…And when I think I may be deprived while I'm in Uz, I remember those I strive to help, and they anchor me and point the way…
People in need (from the UN Consolidated Appeals Process)
More than 45 million people are struggling to survive the painful consequences of conflicts and natural disasters. They are victims and survivors, sometimes of several crises at once: war, drought, poverty, and HIV/AIDS.
As this Appeal shows, these people live amidst 21 crises across the world, the majority of them in Africa. At the same time, this Appeal calls attention to the plight of millions more people in need in other crises, such as Afghanistan and Colombia.
Behind the statistics are ordinary people, each with their lives, hopes and dreams. They are people living in extraordinary situations. Many have been displaced from their homes, had their lives severely disrupted, and lost their livelihoods and belongings.
It may be hard to imagine. There's a war; your home is destroyed, schools and hospitals stop working, gas and electricity go out. Safety and security are a hope, not a reality.
Savings and possessions disappear. People need food, and much more, to survive.
In such situations, the youngest, oldest, and weakest people, who often depend most on community support, are the worst affected.
Compassion may be a natural reaction, but people struggling to survive against overwhelming odds rarely want our pity. Instead they need our practical support to help them to respond, recover and get their normal lives back.
Pitiful images of helpless victims, therefore, do a disservice to people's efforts to survive. They mask the reality that most people do not wait passively for aid, but struggle hard to cope, drawing on all their capacities, resources, and courage.
Or, here are some highlights...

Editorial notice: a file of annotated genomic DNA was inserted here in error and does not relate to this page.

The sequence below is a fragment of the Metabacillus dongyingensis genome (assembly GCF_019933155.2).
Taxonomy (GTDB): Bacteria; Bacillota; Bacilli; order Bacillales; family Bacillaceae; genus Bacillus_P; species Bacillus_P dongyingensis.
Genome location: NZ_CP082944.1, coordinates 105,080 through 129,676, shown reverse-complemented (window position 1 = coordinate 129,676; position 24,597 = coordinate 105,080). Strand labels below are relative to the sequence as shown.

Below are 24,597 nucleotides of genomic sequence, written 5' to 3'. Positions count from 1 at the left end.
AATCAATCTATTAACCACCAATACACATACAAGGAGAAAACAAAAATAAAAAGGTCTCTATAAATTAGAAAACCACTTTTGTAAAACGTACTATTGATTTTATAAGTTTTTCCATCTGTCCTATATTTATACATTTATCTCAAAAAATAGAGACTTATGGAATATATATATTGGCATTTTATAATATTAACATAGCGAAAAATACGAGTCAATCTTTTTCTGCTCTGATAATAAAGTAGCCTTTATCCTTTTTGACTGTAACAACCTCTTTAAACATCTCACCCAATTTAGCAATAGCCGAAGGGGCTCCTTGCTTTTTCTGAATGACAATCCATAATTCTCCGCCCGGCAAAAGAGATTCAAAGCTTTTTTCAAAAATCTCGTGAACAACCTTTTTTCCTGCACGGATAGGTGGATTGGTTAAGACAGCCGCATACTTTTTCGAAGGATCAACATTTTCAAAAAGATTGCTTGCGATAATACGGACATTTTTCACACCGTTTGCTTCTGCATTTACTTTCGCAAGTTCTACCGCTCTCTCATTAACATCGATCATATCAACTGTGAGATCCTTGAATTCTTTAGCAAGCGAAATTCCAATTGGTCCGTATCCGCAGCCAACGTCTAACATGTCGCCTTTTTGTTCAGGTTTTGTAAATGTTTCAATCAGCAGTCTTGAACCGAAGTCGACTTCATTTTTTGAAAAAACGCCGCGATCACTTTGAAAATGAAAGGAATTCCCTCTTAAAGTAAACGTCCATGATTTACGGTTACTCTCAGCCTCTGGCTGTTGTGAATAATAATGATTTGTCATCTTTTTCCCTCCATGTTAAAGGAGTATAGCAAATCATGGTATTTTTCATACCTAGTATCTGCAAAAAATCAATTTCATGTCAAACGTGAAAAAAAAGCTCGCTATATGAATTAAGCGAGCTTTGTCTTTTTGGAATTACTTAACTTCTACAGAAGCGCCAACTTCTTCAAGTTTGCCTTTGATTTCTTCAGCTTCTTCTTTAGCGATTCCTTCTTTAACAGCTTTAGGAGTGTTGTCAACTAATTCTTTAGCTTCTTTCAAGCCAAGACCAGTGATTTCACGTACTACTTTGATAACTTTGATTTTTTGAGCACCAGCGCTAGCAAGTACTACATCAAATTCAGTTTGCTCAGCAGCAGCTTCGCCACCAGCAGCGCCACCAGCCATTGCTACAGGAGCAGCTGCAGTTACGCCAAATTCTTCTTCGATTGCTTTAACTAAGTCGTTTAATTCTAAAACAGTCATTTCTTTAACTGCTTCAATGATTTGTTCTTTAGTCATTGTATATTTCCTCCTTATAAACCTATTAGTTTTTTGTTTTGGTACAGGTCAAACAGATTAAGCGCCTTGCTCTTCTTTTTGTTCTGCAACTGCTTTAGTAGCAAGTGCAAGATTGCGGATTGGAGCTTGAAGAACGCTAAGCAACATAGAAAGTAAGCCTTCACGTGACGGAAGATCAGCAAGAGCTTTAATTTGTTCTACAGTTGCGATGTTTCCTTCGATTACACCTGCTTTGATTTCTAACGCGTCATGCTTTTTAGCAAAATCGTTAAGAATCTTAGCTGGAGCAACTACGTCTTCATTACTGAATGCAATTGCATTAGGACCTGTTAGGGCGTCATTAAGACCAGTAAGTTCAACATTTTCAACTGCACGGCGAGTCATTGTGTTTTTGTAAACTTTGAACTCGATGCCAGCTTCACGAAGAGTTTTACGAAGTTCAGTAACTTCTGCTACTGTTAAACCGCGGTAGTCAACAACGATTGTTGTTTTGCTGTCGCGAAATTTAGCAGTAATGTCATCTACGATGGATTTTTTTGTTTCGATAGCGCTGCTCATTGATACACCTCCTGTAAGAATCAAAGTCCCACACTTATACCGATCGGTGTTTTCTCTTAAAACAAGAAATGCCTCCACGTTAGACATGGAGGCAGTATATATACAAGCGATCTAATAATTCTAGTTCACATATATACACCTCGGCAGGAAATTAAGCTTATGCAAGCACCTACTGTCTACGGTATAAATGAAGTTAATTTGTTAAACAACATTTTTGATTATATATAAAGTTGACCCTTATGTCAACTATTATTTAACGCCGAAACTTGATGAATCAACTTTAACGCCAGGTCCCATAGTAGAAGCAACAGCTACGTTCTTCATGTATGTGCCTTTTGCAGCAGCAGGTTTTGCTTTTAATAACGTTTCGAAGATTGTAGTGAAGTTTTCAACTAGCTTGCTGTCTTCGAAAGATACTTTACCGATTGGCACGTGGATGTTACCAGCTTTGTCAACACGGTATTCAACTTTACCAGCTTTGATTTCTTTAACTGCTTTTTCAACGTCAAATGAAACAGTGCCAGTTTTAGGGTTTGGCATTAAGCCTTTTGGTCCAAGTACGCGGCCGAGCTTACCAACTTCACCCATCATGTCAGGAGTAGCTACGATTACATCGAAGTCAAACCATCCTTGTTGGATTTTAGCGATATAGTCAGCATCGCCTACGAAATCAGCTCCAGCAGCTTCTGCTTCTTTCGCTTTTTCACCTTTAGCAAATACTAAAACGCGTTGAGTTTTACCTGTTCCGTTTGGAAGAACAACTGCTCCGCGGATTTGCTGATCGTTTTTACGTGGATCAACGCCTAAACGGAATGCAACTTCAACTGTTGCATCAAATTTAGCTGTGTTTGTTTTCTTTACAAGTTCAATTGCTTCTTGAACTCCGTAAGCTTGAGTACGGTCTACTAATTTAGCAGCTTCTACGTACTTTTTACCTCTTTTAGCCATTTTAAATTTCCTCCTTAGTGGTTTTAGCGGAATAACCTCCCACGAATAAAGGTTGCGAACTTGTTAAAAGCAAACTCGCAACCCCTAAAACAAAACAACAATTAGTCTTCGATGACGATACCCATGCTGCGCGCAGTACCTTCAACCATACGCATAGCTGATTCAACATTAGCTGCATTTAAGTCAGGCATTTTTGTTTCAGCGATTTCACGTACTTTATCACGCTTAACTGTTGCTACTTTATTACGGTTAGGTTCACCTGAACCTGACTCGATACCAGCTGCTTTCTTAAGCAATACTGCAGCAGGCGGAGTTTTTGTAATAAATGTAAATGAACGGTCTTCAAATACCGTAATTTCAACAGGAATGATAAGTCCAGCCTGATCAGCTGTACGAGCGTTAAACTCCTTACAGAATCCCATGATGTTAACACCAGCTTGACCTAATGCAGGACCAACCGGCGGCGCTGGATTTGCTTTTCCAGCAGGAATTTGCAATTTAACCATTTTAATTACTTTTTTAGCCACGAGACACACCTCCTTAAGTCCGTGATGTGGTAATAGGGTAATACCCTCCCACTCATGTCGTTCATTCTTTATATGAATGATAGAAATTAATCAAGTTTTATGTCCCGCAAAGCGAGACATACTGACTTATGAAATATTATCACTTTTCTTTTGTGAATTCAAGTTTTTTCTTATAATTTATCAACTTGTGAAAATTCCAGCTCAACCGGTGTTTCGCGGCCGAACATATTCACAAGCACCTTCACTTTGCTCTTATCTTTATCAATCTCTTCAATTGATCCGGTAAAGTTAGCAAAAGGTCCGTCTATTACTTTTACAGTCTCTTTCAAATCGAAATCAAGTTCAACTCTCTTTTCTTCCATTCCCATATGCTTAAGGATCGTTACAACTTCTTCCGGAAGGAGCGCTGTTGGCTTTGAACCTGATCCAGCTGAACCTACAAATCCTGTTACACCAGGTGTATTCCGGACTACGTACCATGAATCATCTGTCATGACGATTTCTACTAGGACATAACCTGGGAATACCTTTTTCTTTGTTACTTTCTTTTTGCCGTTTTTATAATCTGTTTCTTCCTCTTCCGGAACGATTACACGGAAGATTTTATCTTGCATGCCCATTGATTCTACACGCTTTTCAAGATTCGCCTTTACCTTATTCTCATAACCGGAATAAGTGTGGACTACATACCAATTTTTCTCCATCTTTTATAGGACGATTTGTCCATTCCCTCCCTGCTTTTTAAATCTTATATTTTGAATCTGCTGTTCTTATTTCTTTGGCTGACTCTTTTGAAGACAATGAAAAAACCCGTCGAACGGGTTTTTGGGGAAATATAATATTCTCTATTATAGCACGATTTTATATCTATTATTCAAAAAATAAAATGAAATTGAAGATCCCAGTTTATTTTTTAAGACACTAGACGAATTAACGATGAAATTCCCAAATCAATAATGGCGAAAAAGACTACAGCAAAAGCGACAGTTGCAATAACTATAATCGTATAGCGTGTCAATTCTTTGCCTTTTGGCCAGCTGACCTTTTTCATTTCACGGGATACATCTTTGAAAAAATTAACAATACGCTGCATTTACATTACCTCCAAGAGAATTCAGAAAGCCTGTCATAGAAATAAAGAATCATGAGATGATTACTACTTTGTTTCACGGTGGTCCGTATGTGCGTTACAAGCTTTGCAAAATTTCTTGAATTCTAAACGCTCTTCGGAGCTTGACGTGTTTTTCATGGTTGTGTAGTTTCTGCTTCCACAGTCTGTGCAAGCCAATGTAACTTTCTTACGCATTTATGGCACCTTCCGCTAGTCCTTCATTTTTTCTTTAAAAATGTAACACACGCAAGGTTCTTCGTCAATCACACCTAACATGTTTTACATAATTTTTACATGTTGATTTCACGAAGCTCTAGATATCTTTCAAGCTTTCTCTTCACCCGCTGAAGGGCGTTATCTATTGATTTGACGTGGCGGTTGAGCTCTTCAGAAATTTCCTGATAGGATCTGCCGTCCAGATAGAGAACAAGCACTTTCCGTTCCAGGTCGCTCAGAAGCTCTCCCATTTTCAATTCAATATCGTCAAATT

Citizens of many nations share a basic humanitarian ethic that prompts them to help people caught in the world's humanitarian crises. We have seen time and again how ordinary citizens give generously when they see people in dire need on TV.
This should not be surprising. That we should treat others as we would like them to treat us is a central tenet in many religious and moral codes. Those who can should help those in need. Further, humanitarians regret that, in a world of plenty, people in the world's crises live in fear and die without food and medicines.
Whether global citizens' urge to help others in need is a fundamental human instinct or a global extension of community spirit, it is surely a sign that the voices of millions of affected people will be heard.
For reasons in addition to ethics, governments are increasingly willing to invest in human security worldwide. The security of people living in donor nations today is linked to the safety and well-being of people elsewhere.
Some donors have made human security a cornerstone of their foreign and development policies. Canada, for one, sees humanitarian aid as a means of enhancing the security of Canadians, as well as a moral obligation. "Events in recent years have reconfirmed that, in an increasingly interdependent world, the safety and security of Canadians at home are inextricably linked to the safety of those living beyond our borders," said Bill Graham, Canada's Minister of Foreign Affairs in 2002.
This reflects a shift in global security thinking. On 1 May 2003, the Commission on Human Security proposed a new people-centred security framework to the United Nations, designed to shield people from "critical and pervasive threats" and to "empower" them.
Many humanitarians recognize the complex connections among crises, widespread suffering, underdevelopment, forced migration and global security. They see, for example, how children in conflict zones who are victims of violence themselves may be drawn into perpetuating violence and insecurity.
Donors who help people in need hold that their assistance may help to prevent refugee flows to their country. Indeed, many donors perceive a link between crises in other countries, forced migration, and national security.